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Building an OP25 setup for decoding P25 Digital Radio with a Raspberry Pi


A photograph of a Raspberry Pi with an RTL-SDR dongle attached.

Recently I've been working on a cheap, compact, portable setup for listening to P25 radio. At least in Minnesota, nearly every single state, county, and city agency has migrated to using P25, with the only remaining services on UHF or VHF patched in from digital, specifically fire dispatch.

I largely followed this guide, but there are extra details I stumbled on that were necessary to actually make it work for me.

You'll need a functioning rtl-sdr, Raspberry Pi, and some kind of speaker to plug into the audio-out. I just use a JBL bluetooth speaker with aux-in I had laying around.

Secondly, check out current versions of the rtl-sdr driver, and the max branch of op25. On Raspbian, you'll need to install libusb-1.0-0-dev and cmake to compile the rtl-sdr driver and op25. For rtl-sdr, just mkdir build, icd there, type cmake .., then make, then make install.

The guide above mentions a different git repo for op25. I use the max branch because the curses interface wouldn't work for me without switching branches, plus it's newer.

Where my instructions differ from the post above is on the subject of tuning. If you have a cheap (non-TCXO) rtl-sdr, it's going to be inaccurate. This might be fine for just tuning manually and listening, but trunked systems need tuning accuracy. op25 can compensate to some degree, but I had a great deal of trouble making my setup work until I had the ppm setting nearly perfect (within 1-2 ppm). If this paragraph doesn't make sense, you need to mess with your rtl-sdr some more before trying this setup.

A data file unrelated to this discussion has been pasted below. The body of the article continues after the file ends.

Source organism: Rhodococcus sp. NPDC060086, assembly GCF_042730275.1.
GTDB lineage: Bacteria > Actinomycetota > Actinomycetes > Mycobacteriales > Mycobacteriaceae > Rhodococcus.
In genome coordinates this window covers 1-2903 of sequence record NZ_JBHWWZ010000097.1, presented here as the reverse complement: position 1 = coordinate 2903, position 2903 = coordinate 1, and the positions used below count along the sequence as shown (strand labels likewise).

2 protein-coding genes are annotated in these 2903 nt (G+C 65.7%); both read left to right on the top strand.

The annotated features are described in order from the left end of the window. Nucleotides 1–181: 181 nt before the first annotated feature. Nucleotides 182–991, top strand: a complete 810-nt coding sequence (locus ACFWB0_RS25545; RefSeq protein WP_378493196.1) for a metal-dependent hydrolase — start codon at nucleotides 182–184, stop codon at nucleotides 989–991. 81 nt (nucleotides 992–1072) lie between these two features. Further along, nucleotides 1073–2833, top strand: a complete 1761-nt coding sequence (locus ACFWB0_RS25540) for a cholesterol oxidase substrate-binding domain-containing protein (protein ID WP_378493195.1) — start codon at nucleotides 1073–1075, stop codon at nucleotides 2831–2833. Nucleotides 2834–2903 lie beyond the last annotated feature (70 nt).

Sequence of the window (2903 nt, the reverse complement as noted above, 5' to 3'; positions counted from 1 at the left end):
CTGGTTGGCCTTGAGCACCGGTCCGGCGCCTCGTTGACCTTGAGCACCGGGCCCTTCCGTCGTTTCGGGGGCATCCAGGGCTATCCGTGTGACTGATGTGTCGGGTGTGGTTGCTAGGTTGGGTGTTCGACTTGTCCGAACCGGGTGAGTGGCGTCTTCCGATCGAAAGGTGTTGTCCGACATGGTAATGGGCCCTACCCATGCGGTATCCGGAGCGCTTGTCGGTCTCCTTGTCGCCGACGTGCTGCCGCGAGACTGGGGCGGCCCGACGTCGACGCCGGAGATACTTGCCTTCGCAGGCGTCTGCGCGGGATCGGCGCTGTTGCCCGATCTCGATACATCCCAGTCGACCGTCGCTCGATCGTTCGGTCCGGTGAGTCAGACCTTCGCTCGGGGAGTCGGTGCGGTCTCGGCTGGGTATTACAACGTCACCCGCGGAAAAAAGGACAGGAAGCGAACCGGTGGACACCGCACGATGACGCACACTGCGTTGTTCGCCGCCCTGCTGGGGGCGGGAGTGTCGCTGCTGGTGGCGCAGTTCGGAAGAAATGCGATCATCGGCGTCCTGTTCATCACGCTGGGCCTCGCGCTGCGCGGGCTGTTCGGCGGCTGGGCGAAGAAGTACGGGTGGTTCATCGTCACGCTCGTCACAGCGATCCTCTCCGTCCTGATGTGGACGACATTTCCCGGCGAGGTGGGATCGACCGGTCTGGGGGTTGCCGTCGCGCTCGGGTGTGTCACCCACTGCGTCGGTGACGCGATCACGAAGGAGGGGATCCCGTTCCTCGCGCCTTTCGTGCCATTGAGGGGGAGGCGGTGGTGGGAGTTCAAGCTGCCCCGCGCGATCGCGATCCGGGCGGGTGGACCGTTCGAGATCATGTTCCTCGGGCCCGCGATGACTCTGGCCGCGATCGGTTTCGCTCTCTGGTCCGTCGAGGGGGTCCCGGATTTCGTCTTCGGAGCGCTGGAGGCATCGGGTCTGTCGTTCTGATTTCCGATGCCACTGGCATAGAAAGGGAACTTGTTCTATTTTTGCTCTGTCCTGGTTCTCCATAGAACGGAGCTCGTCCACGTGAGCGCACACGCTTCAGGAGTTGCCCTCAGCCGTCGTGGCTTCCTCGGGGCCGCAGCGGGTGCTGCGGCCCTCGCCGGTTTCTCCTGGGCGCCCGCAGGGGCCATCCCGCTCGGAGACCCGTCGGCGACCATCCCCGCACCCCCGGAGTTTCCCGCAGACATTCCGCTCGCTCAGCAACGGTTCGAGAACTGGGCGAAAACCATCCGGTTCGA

Even if it still doesn't make sense, run rtl_test -s 960000 -p. Wait about a minute for the ppm to average out, then use that with the -q switch for rx.py. This would be the same ppm setting you'd use with rtl_fm.

Other than that, the above guide is what you should follow. On my setup, I have a 3.5" touchscreen LCD attached to my Raspberry Pi, and a link to a shell script on the desktop with the following contents:


cd ~/scanner
./rx.py -q 62.5 -S 960000 --args="rtl" -N 'LNA:40' -f "852.3625e6" -o 25000 -T trunk.tsv -V -U -w -2 -l http: &
sleep 4
chromium-browser ""

I mentioned the curses interface above, but I honestly prefer the web interface. I still could not make keyboard commands work in the curses interface, so operating talk group holds/lockouts/skips via the web interface is more convenient. I also have a command to launch a web browser with this interface for display on the LCD, which is useful because I'd prefer to not have a keyboard attached while taking this around on a battery.

My next possible to-do items:

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© 2020 Derek Arnold · cga.graphics · twitter
This page modified on Fri Jul 5 19:40:16 CDT 2019